ERA Chairs bring excellence to Estonian universities

University of Tartu. Photo credit: Riina Varol.
ERA Chair grants have helped to attract top-level researchers from around the world to Estonia, while supporting the return of young Estonian researchers. Photo credit: Riina Varol.

European Union funded ERA Chairs projects bring outstanding academics to universities and research institutions, while also implementing structural changes to achieve excellence on a sustainable basis. Estonia has been the country with the highest number of funded ERA Chair applications each year. What lies behind this success?

Estonia has had a high success rate for receiving ERA Chair grants both in the 2017 and 2019 calls. All the largest Estonian universities – the University of Tartu, Tallinn University, Tallinn University of Technology and the Estonian University of Life Sciences hold at least two ERA Chair grants.

Estonia has been very successful in applying for ERA Chairs because in a short time, the country has received almost 30 million euros for science grants. This shows the quality of Estonian research.

In the following interview, Taivo Raud, Head of Grant Office at the University of Tartu, helped to analyse the current situation.

How do you explain the success behind the University of Tartu’s ERA Chair funding?

Taivo Raud: This is primarily due to the excellence of researchers at the University of Tartu. They have been active in applying for the measure and have used the money coming from it as intended. Secondly, these applications are built on existing strengths in some areas and are aimed to support their further development. Only countries with a R&D performance of up to 70% of the European Union average can participate in the application of the ERA Chair. The measure works because it helps our science to meet the European excellence.

Which fields are covered by ERA Chair grants at the University of Tartu?

There are four Faculties in the structure of our university and three of them have at least one ERA Chair. Most are in the Faculty of Science and Technology, one in Medical Science and one in Social Sciences. So far, the UT Institute of Technology has been the most successful to obtain these grants. We haven’t got any grants in the Faculty of Arts and Humanities yet, but we see potential for them as well.

What kind of research has been supported by the grants so far?

Some of the University of Tartu projects are in the preparatory phase, as funding decisions have been made recently. Our E-Governance and Digital Public Services project is the first in the social sciences. The recruitments of the top-level ERA Chair holder and other preparations are led by the head of the Skytte Institute Dr Mihkel Solvak. The other project on Materials Research in Extreme Environments is also currently recruiting people.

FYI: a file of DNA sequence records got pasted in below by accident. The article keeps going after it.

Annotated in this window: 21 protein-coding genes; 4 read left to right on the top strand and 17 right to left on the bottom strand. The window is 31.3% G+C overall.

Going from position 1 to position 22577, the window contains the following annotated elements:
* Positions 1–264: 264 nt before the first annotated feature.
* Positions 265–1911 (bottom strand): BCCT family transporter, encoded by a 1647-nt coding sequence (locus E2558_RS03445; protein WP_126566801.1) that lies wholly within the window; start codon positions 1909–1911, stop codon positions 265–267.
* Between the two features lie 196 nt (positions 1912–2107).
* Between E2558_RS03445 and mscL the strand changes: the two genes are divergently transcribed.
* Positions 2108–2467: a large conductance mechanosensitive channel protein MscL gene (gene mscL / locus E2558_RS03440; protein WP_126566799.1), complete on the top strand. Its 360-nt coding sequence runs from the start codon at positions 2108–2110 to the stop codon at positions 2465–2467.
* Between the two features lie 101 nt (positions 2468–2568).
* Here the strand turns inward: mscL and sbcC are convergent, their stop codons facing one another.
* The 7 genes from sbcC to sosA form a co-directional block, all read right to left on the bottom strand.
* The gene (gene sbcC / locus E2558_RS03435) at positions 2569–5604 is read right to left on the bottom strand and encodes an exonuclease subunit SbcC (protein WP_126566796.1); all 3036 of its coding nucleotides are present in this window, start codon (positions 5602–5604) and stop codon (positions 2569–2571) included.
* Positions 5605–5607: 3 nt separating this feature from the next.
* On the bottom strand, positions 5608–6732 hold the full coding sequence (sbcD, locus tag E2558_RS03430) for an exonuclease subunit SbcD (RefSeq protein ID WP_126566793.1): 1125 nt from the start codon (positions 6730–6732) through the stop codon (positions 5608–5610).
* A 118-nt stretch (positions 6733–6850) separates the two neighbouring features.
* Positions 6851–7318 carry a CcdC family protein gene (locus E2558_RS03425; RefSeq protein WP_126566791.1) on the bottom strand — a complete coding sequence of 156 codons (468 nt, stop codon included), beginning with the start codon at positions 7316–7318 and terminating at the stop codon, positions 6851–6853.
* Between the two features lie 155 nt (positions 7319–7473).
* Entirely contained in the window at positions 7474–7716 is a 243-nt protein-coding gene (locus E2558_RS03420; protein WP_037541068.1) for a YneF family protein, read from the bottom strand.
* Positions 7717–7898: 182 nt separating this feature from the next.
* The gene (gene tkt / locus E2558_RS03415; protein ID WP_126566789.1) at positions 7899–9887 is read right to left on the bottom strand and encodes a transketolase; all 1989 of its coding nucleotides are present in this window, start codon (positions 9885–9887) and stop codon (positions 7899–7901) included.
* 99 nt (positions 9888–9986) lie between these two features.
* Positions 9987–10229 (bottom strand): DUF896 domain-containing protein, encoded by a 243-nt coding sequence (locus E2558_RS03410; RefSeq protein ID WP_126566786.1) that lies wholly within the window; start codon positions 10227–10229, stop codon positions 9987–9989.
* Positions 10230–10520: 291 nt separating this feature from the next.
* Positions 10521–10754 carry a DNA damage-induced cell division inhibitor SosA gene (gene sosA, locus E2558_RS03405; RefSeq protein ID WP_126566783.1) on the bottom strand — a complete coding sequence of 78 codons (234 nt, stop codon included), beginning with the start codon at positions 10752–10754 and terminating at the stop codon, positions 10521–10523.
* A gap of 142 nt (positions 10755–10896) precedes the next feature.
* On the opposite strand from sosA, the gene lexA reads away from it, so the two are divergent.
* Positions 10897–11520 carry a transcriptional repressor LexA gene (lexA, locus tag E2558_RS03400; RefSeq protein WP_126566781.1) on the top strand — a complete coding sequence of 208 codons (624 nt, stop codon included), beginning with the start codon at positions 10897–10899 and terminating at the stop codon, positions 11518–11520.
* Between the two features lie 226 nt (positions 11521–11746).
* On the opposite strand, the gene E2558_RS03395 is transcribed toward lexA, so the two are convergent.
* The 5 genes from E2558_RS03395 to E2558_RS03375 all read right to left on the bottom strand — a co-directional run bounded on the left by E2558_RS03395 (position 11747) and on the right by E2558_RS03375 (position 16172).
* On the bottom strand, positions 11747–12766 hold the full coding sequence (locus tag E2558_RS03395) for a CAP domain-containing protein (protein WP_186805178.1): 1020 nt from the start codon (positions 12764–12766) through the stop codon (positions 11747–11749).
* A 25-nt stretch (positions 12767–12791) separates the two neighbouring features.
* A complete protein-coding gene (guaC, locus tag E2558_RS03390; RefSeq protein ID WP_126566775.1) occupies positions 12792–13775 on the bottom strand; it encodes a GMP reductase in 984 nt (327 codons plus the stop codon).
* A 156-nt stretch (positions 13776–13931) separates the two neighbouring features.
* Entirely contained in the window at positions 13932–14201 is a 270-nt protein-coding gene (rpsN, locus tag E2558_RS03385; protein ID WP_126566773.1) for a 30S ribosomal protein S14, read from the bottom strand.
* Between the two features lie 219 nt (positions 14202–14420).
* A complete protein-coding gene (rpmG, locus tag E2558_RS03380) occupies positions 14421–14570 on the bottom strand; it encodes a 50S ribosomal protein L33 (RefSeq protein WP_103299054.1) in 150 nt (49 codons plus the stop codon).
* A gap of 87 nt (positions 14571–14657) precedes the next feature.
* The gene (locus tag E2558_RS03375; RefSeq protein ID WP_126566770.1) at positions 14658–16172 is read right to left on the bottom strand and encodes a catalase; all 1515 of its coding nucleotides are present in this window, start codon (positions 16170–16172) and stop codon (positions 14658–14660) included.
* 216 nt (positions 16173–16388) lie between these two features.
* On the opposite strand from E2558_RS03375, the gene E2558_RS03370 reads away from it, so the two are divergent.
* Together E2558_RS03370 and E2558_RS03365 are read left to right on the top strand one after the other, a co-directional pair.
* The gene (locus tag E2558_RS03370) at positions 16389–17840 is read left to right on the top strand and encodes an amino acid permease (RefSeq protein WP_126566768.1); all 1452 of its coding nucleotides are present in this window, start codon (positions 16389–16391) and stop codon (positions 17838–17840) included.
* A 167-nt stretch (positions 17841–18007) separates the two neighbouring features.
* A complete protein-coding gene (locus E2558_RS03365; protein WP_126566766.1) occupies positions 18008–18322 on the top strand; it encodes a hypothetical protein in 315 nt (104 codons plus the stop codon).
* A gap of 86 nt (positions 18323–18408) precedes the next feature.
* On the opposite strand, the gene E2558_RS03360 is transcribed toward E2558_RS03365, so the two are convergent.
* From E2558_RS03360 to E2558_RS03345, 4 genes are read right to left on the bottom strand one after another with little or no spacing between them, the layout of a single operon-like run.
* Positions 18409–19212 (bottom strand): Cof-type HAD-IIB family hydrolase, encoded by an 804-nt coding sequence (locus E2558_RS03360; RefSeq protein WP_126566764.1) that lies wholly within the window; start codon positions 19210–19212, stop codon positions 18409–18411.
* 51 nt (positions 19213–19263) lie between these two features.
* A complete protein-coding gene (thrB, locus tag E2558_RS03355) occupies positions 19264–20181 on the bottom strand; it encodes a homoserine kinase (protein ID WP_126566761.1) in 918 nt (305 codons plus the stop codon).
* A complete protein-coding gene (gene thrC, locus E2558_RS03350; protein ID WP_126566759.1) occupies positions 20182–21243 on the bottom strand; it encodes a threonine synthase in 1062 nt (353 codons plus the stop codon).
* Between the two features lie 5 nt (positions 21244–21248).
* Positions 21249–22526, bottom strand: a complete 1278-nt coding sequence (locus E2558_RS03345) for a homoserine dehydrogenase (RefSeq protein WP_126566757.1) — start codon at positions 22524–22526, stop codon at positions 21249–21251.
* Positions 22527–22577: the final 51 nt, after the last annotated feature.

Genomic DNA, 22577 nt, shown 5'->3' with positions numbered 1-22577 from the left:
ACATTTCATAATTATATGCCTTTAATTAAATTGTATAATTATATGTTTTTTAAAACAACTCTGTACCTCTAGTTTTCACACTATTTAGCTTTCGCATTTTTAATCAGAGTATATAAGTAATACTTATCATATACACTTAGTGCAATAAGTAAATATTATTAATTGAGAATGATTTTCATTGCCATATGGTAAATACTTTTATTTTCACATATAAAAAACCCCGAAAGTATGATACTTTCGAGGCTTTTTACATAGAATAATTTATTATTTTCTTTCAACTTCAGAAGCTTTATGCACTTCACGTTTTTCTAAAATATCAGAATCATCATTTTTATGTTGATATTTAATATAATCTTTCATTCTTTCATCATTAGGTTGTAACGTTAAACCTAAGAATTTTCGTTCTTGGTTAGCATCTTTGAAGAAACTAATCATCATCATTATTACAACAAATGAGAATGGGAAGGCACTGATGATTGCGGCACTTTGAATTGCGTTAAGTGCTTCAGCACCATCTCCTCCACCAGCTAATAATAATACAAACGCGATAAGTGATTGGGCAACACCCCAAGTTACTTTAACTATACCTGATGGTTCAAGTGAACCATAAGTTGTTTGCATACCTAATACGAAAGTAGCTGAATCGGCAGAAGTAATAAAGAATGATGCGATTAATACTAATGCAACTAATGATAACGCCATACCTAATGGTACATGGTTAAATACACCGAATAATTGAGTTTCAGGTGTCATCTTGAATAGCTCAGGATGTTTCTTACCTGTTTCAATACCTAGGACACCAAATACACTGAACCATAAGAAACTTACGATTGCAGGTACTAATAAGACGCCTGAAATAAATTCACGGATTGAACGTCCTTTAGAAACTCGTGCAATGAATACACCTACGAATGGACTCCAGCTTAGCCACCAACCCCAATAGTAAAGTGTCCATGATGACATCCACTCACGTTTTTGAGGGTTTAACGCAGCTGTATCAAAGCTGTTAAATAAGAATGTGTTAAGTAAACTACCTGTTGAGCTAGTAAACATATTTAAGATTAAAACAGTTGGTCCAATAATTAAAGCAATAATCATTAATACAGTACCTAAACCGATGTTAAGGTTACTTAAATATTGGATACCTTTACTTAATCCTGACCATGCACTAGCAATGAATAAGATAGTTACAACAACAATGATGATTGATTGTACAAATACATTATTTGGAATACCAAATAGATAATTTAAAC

But the earlier examples are projects in the fields of gas fermentation and synthetic biology. We have succeeded in bringing back home young Estonian researchers who have done top-level research abroad. When it comes to wood chemistry or the enhancement of local resources, these ERA Chairs have relevance to both the Estonian economy and society. We have some very specific development projects going on with Estonian companies in cooperation with these ERA Chairs.

How will these projects continue, if the grants end at some point?

ERA Chair grants are intended for a temporary period. After that, the institution and the host country will have to create a good environment so that the research direction, as well as this top scientist, can continue. The main method is to apply for Estonian funding programmes, as well as European ones. From our side, the Grant Office provides applicants with a supportive environment and services for obtaining funding from abroad. One already has to think about follow-up projects during the ERA Chair Project, so that the research directions are in line with the funding possibilities. Estonia’s overall research funding is very much competition-based and over 70% of the research budget in the University of Tartu is project-based.

What positive impact have the current grants had on the Estonian research system?

These have helped to attract top-level researchers from around the world to Estonia, while supporting the return of our young researchers, so the people dimension is most important. Another positive effect is that the ERA Chair will help bring additional funding to specific research directions. Thirdly, it has raised international visibility and the position of the University of Tartu in various international rankings. If we can bring excellence to certain areas, it will contribute to the quality and level of both research and teaching. Therefore, the expected impact of these projects is very important for our university, and for Estonia.

Written by: Sven Paulus

This article was funded by the European Regional Development Fund through Estonian Research Council.

Read more

Get our monthly newsletterBe up-to-date with all the latest news and upcoming events